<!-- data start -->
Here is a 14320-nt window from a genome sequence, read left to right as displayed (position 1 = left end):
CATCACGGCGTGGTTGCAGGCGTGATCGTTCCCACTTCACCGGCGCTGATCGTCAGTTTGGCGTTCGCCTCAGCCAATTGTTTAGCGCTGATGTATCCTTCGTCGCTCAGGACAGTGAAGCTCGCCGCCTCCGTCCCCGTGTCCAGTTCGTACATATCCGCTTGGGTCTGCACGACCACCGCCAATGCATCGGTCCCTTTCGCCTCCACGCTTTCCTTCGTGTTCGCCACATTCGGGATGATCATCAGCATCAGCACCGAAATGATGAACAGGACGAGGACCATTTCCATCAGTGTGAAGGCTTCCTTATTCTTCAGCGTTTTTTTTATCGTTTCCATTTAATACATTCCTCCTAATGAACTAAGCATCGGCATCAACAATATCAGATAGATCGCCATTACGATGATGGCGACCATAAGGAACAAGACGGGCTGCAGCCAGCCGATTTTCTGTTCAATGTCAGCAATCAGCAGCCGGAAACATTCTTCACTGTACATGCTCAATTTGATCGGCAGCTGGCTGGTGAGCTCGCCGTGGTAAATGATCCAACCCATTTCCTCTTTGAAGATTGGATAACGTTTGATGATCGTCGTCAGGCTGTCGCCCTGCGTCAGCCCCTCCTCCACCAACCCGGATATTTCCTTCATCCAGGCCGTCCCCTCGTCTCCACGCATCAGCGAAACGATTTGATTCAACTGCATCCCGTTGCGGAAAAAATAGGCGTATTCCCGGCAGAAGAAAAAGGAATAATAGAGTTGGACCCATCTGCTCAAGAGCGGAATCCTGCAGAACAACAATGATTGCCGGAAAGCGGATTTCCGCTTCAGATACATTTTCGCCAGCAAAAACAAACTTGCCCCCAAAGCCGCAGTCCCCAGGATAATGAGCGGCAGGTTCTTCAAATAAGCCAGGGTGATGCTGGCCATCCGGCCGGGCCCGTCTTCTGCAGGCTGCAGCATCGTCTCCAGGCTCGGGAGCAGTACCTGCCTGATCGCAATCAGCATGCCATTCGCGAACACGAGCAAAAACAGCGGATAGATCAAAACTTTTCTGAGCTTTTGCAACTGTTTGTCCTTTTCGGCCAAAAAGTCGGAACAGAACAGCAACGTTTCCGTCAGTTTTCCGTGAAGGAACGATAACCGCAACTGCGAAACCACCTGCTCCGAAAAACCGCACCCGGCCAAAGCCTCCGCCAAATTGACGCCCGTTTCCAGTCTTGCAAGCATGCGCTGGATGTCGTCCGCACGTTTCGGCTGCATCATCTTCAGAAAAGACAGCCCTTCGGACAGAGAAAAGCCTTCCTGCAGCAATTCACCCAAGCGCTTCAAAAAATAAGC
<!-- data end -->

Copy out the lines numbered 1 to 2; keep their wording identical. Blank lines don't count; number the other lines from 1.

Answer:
Here is a 14320-nt window from a genome sequence, read left to right as displayed (position 1 = left end):
CATCACGGCGTGGTTGCAGGCGTGATCGTTCCCACTTCACCGGCGCTGATCGTCAGTTTGGCGTTCGCCTCAGCCAATTGTTTAGCGCTGATGTATCCTTCGTCGCTCAGGACAGTGAAGCTCGCCGCCTCCGTCCCCGTGTCCAGTTCGTACATATCCGCTTGGGTCTGCACGACCACCGCCAATGCATCGGTCCCTTTCGCCTCCACGCTTTCCTTCGTGTTCGCCACATTCGGGATGATCATCAGCATCAGCACCGAAATGATGAACAGGACGAGGACCATTTCCATCAGTGTGAAGGCTTCCTTATTCTTCAGCGTTTTTTTTATCGTTTCCATTTAATACATTCCTCCTAATGAACTAAGCATCGGCATCAACAATATCAGATAGATCGCCATTACGATGATGGCGACCATAAGGAACAAGACGGGCTGCAGCCAGCCGATTTTCTGTTCAATGTCAGCAATCAGCAGCCGGAAACATTCTTCACTGTACATGCTCAATTTGATCGGCAGCTGGCTGGTGAGCTCGCCGTGGTAAATGATCCAACCCATTTCCTCTTTGAAGATTGGATAACGTTTGATGATCGTCGTCAGGCTGTCGCCCTGCGTCAGCCCCTCCTCCACCAACCCGGATATTTCCTTCATCCAGGCCGTCCCCTCGTCTCCACGCATCAGCGAAACGATTTGATTCAACTGCATCCCGTTGCGGAAAAAATAGGCGTATTCCCGGCAGAAGAAAAAGGAATAATAGAGTTGGACCCATCTGCTCAAGAGCGGAATCCTGCAGAACAACAATGATTGCCGGAAAGCGGATTTCCGCTTCAGATACATTTTCGCCAGCAAAAACAAACTTGCCCCCAAAGCCGCAGTCCCCAGGATAATGAGCGGCAGGTTCTTCAAATAAGCCAGGGTGATGCTGGCCATCCGGCCGGGCCCGTCTTCTGCAGGCTGCAGCATCGTCTCCAGGCTCGGGAGCAGTACCTGCCTGATCGCAATCAGCATGCCATTCGCGAACACGAGCAAAAACAGCGGATAGATCAAAACTTTTCTGAGCTTTTGCAACTGTTTGTCCTTTTCGGCCAAAAAGTCGGAACAGAACAGCAACGTTTCCGTCAGTTTTCCGTGAAGGAACGATAACCGCAACTGCGAAACCACCTGCTCCGAAAAACCGCACCCGGCCAAAGCCTCCGCCAAATTGACGCCCGTTTCCAGTCTTGCAAGCATGCGCTGGATGTCGTCCGCACGTTTCGGCTGCATCATCTTCAGAAAAGACAGCCCTTCGGACAGAGAAAAGCCTTCCTGCAGCAATTCACCCAAGCGCTTCAAAAAATAAGC